Imagine spending several semesters in different European universities, learning from the best professors in your field, making friends and expanding your professional network with people from all over the world while getting a scholarship that covers all your expenses. This dream can become reality!
The Erasmus Mundus programme offers high-level study programmes for master studies with scholarships that cover the tuition fee, insurance, travel and living allowance. And most interestingly, you get a chance to travel around Europe and study not in one, but in several universities, as your mobility trajectory should include at least two institutions. Here are more details that may help you to make the best of the opportunity, and some tips from an Erasmus Mundus scholarship holder.
Erasmus Mundus Joint Masters is suitable for candidates of any nationality, age and previous background. However, you must have a bachelor’s degree or be in your last year of bachelor’s studies and graduate before the programme starts. Depending on your background, interests and future career goals, you can choose from around 175 different programmes in the Erasmus Mundus Joint Masters Catalogue — from forestry to digital communications. For example, International Master on Wine Tourism Innovation, European Master in Clinical Linguistics, International Law of Global Security, Peace and Development, Japan-Europe Master on Advanced Robotics – choose the perfect programme for yourself! You can apply for the programme even if it does not fully correspond to your previous education. In such cases, though, your motivation must be clearly explained in the cover letter. You can apply for up to three programmes. The programme’s website will take you through all the steps of the application process. Don’t hesitate to contact directly the relevant university if you have further questions.
The programmes are offered by a consortium of higher education institutions. Usually, the consortium consists of 3 to 6 European universities. The programme requires you to study at least two of them. In addition to the EU, studies may also take place in other programme countries as far afield as Brazil or Japan. The duration of the master’s varies from 1 to 2 academic years (60, 90 or 120 ECTS credits). Upon graduation, you will be awarded either a joint degree (i.e. one single degree certificate issued on behalf of at least two higher education institutions) or multiple degrees (i.e. at least two-degree certificates issued by two higher education institutions of the consortium).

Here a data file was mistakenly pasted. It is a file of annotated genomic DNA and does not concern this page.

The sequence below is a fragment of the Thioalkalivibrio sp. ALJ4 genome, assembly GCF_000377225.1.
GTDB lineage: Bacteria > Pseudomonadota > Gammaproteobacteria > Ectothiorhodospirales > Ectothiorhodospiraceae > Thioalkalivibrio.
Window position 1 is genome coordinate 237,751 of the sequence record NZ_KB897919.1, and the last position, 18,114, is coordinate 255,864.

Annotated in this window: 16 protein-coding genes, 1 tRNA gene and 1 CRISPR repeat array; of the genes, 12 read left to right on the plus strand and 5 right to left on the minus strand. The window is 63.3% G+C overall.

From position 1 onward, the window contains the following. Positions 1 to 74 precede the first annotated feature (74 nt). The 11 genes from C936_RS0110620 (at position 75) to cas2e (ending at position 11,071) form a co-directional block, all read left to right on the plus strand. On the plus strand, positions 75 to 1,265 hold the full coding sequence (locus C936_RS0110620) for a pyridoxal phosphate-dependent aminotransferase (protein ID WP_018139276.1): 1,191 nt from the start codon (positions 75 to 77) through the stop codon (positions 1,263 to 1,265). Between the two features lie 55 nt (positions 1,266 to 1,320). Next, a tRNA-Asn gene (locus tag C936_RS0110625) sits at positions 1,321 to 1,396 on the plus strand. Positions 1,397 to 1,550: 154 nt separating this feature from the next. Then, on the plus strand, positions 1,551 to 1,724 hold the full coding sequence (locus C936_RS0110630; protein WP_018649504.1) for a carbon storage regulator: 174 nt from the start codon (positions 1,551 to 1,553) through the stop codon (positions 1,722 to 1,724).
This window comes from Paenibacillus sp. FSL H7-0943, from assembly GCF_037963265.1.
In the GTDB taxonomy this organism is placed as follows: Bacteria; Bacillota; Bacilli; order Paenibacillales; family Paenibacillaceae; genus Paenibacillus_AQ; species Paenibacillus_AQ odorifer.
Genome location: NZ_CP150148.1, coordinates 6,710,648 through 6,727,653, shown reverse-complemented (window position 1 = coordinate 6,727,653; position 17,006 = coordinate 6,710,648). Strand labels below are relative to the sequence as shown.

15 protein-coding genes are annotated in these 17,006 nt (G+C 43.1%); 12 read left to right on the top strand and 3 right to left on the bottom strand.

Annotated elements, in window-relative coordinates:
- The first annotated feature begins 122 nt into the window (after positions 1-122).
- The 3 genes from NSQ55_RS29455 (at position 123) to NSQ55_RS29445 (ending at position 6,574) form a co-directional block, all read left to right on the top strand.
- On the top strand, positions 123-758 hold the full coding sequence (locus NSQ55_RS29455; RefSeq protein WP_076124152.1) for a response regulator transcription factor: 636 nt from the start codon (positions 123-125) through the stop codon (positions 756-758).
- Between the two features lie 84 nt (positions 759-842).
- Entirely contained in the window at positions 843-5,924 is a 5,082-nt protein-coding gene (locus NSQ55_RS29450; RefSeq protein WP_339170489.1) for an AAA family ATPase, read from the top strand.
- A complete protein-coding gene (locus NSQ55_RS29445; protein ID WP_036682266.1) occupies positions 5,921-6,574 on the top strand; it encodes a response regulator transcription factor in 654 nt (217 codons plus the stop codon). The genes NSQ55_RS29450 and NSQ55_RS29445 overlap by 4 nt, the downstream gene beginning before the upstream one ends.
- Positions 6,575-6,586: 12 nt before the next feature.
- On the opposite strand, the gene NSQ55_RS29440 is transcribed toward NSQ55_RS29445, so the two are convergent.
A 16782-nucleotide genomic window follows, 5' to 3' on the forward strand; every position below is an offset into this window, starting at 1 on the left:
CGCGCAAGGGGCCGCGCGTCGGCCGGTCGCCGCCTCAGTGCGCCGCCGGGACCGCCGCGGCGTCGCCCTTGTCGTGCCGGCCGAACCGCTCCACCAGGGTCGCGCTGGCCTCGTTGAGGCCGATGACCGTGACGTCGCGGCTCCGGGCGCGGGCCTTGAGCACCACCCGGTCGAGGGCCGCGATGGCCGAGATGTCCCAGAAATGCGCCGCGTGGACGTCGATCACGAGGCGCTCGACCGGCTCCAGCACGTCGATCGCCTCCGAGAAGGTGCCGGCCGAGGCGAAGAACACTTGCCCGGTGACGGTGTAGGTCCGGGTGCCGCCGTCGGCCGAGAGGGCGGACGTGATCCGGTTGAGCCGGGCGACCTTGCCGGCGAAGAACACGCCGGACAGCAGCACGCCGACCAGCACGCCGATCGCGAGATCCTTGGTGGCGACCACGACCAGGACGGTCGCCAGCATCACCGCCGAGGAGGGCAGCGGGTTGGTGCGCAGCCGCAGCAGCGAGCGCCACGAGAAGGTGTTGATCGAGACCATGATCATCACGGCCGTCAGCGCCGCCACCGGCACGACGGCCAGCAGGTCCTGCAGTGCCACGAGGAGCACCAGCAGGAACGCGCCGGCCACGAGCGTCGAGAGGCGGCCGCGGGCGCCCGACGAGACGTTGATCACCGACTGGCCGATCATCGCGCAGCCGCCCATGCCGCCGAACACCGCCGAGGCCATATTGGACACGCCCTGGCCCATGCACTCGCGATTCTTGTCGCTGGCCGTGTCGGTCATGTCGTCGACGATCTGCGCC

The best-ranked applicants are awarded scholarships, which cover the cost of a student’s participation in the programme, travel and a living allowance as well as insurance. Each programme annually offers around 20-25 scholarships. The amount of the scholarship is €1,400 per month (for max. 24 months). Ukraine is in the top 20 countries with a high number of successful applicants. In my opinion, the most important criteria are your academic achievements and motivation. You should persuade the selection committee that the master’s programme is a logical continuation of your previous studies and that you know to use obtained knowledge in your future career. Relevant professional or research experience and volunteering or social action are not obligatory but can become a competitive advantage. Remember that you don’t have to be superhuman to get accepted, just explain why you think you would fit into the programme.